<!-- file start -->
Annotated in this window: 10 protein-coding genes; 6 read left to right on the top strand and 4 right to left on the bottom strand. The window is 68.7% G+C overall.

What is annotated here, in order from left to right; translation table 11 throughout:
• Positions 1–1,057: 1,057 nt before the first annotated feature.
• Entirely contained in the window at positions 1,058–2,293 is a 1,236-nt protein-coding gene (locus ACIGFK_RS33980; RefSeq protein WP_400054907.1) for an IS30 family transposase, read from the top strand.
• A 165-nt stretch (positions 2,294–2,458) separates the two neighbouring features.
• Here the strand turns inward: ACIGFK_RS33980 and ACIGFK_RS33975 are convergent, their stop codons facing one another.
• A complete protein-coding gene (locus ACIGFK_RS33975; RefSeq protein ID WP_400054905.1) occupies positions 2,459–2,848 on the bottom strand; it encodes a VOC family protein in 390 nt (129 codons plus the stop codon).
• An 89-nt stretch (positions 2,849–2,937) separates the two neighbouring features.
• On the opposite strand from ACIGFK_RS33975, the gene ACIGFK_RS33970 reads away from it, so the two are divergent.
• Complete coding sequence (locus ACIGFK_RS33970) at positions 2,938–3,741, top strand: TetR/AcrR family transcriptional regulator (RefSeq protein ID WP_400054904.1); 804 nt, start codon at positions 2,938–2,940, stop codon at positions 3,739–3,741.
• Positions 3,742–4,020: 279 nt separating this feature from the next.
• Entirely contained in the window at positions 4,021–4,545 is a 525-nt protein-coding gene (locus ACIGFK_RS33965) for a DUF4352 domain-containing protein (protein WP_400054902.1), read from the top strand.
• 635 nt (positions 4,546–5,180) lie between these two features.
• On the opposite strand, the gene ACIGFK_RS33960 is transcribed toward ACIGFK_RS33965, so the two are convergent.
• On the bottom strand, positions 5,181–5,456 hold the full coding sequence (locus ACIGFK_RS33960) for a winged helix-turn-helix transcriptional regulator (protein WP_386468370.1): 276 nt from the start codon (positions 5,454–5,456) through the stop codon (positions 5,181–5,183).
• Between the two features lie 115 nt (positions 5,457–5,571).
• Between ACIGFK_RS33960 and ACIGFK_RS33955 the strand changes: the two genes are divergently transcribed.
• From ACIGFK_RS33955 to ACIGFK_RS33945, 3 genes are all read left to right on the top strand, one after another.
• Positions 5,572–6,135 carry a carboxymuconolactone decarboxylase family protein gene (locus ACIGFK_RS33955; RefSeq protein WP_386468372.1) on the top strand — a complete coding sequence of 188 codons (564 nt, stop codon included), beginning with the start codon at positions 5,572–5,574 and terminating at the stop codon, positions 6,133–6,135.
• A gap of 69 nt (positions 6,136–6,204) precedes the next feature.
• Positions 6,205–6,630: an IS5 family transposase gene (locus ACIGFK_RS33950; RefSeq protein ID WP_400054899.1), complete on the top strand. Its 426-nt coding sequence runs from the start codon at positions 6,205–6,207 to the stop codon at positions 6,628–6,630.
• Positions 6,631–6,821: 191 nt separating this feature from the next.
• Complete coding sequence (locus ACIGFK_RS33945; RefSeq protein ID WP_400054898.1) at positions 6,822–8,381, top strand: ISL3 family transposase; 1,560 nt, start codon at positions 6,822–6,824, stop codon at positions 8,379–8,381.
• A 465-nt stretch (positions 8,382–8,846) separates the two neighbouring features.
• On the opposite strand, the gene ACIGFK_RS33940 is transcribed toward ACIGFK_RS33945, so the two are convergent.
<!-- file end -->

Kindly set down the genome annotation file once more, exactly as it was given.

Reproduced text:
Annotated in this window: 10 protein-coding genes; 6 read left to right on the top strand and 4 right to left on the bottom strand. The window is 68.7% G+C overall.

What is annotated here, in order from left to right; translation table 11 throughout:
• Positions 1–1,057: 1,057 nt before the first annotated feature.
• Entirely contained in the window at positions 1,058–2,293 is a 1,236-nt protein-coding gene (locus ACIGFK_RS33980; RefSeq protein WP_400054907.1) for an IS30 family transposase, read from the top strand.
• A 165-nt stretch (positions 2,294–2,458) separates the two neighbouring features.
• Here the strand turns inward: ACIGFK_RS33980 and ACIGFK_RS33975 are convergent, their stop codons facing one another.
• A complete protein-coding gene (locus ACIGFK_RS33975; RefSeq protein ID WP_400054905.1) occupies positions 2,459–2,848 on the bottom strand; it encodes a VOC family protein in 390 nt (129 codons plus the stop codon).
• An 89-nt stretch (positions 2,849–2,937) separates the two neighbouring features.
• On the opposite strand from ACIGFK_RS33975, the gene ACIGFK_RS33970 reads away from it, so the two are divergent.
• Complete coding sequence (locus ACIGFK_RS33970) at positions 2,938–3,741, top strand: TetR/AcrR family transcriptional regulator (RefSeq protein ID WP_400054904.1); 804 nt, start codon at positions 2,938–2,940, stop codon at positions 3,739–3,741.
• Positions 3,742–4,020: 279 nt separating this feature from the next.
• Entirely contained in the window at positions 4,021–4,545 is a 525-nt protein-coding gene (locus ACIGFK_RS33965) for a DUF4352 domain-containing protein (protein WP_400054902.1), read from the top strand.
• 635 nt (positions 4,546–5,180) lie between these two features.
• On the opposite strand, the gene ACIGFK_RS33960 is transcribed toward ACIGFK_RS33965, so the two are convergent.
• On the bottom strand, positions 5,181–5,456 hold the full coding sequence (locus ACIGFK_RS33960) for a winged helix-turn-helix transcriptional regulator (protein WP_386468370.1): 276 nt from the start codon (positions 5,454–5,456) through the stop codon (positions 5,181–5,183).
• Between the two features lie 115 nt (positions 5,457–5,571).
• Between ACIGFK_RS33960 and ACIGFK_RS33955 the strand changes: the two genes are divergently transcribed.
• From ACIGFK_RS33955 to ACIGFK_RS33945, 3 genes are all read left to right on the top strand, one after another.
• Positions 5,572–6,135 carry a carboxymuconolactone decarboxylase family protein gene (locus ACIGFK_RS33955; RefSeq protein WP_386468372.1) on the top strand — a complete coding sequence of 188 codons (564 nt, stop codon included), beginning with the start codon at positions 5,572–5,574 and terminating at the stop codon, positions 6,133–6,135.
• A gap of 69 nt (positions 6,136–6,204) precedes the next feature.
• Positions 6,205–6,630: an IS5 family transposase gene (locus ACIGFK_RS33950; RefSeq protein ID WP_400054899.1), complete on the top strand. Its 426-nt coding sequence runs from the start codon at positions 6,205–6,207 to the stop codon at positions 6,628–6,630.
• Positions 6,631–6,821: 191 nt separating this feature from the next.
• Complete coding sequence (locus ACIGFK_RS33945; RefSeq protein ID WP_400054898.1) at positions 6,822–8,381, top strand: ISL3 family transposase; 1,560 nt, start codon at positions 6,822–6,824, stop codon at positions 8,379–8,381.
• A 465-nt stretch (positions 8,382–8,846) separates the two neighbouring features.
• On the opposite strand, the gene ACIGFK_RS33940 is transcribed toward ACIGFK_RS33945, so the two are convergent.